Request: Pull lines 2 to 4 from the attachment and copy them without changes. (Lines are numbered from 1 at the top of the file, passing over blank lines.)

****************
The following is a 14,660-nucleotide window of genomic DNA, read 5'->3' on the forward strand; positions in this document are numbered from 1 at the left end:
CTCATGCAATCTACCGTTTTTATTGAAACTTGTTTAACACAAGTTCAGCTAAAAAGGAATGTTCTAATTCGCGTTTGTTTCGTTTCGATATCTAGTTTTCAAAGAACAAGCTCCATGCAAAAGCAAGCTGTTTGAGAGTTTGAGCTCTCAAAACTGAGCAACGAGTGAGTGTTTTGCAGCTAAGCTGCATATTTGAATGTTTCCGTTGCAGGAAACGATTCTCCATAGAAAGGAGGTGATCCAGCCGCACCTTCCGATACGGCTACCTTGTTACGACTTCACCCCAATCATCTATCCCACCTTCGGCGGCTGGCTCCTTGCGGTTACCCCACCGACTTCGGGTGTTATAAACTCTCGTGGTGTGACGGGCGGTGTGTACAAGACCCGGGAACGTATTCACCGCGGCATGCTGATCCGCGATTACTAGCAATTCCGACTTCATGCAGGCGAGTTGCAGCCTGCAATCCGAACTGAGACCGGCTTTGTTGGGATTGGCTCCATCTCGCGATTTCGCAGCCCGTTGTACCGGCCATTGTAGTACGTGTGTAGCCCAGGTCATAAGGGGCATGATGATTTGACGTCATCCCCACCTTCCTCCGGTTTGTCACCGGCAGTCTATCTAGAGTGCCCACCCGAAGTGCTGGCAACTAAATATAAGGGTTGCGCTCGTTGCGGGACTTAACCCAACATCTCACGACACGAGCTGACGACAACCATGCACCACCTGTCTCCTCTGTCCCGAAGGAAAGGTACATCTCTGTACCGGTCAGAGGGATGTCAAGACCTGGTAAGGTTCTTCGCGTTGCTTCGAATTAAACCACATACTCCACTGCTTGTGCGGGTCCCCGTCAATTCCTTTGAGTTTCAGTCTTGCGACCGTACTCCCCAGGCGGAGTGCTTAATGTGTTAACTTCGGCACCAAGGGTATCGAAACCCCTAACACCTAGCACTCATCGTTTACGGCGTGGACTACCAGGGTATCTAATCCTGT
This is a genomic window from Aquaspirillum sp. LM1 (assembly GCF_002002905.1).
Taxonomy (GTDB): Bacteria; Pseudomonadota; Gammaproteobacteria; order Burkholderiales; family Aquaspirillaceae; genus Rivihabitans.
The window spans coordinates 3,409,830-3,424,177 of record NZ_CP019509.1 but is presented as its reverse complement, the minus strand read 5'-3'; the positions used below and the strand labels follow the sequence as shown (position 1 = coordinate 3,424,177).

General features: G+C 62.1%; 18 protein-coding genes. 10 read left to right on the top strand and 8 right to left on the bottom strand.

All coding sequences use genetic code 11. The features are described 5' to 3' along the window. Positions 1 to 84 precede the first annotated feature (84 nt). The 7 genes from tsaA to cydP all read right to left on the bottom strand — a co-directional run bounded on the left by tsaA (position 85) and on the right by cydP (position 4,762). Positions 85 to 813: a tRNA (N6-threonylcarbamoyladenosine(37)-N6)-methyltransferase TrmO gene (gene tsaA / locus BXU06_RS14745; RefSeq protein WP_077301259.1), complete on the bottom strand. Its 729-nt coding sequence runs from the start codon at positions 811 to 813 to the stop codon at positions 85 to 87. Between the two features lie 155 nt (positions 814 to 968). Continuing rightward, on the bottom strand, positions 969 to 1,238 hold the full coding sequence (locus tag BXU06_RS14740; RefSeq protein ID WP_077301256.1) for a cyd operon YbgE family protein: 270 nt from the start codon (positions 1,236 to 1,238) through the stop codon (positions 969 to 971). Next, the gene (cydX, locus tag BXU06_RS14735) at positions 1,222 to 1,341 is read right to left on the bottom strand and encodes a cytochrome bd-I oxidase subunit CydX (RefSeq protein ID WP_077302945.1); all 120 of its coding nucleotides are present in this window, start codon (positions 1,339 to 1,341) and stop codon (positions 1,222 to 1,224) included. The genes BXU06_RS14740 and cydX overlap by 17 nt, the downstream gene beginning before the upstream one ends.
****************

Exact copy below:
CTCATGCAATCTACCGTTTTTATTGAAACTTGTTTAACACAAGTTCAGCTAAAAAGGAATGTTCTAATTCGCGTTTGTTTCGTTTCGATATCTAGTTTTCAAAGAACAAGCTCCATGCAAAAGCAAGCTGTTTGAGAGTTTGAGCTCTCAAAACTGAGCAACGAGTGAGTGTTTTGCAGCTAAGCTGCATATTTGAATGTTTCCGTTGCAGGAAACGATTCTCCATAGAAAGGAGGTGATCCAGCCGCACCTTCCGATACGGCTACCTTGTTACGACTTCACCCCAATCATCTATCCCACCTTCGGCGGCTGGCTCCTTGCGGTTACCCCACCGACTTCGGGTGTTATAAACTCTCGTGGTGTGACGGGCGGTGTGTACAAGACCCGGGAACGTATTCACCGCGGCATGCTGATCCGCGATTACTAGCAATTCCGACTTCATGCAGGCGAGTTGCAGCCTGCAATCCGAACTGAGACCGGCTTTGTTGGGATTGGCTCCATCTCGCGATTTCGCAGCCCGTTGTACCGGCCATTGTAGTACGTGTGTAGCCCAGGTCATAAGGGGCATGATGATTTGACGTCATCCCCACCTTCCTCCGGTTTGTCACCGGCAGTCTATCTAGAGTGCCCACCCGAAGTGCTGGCAACTAAATATAAGGGTTGCGCTCGTTGCGGGACTTAACCCAACATCTCACGACACGAGCTGACGACAACCATGCACCACCTGTCTCCTCTGTCCCGAAGGAAAGGTACATCTCTGTACCGGTCAGAGGGATGTCAAGACCTGGTAAGGTTCTTCGCGTTGCTTCGAATTAAACCACATACTCCACTGCTTGTGCGGGTCCCCGTCAATTCCTTTGAGTTTCAGTCTTGCGACCGTACTCCCCAGGCGGAGTGCTTAATGTGTTAACTTCGGCACCAAGGGTATCGAAACCCCTAACACCTAGCACTCATCGTTTACGGCGTGGACTACCAGGGTATCTAATCCTGT
This is a genomic window from Aquaspirillum sp. LM1 (assembly GCF_002002905.1).
Taxonomy (GTDB): Bacteria; Pseudomonadota; Gammaproteobacteria; order Burkholderiales; family Aquaspirillaceae; genus Rivihabitans.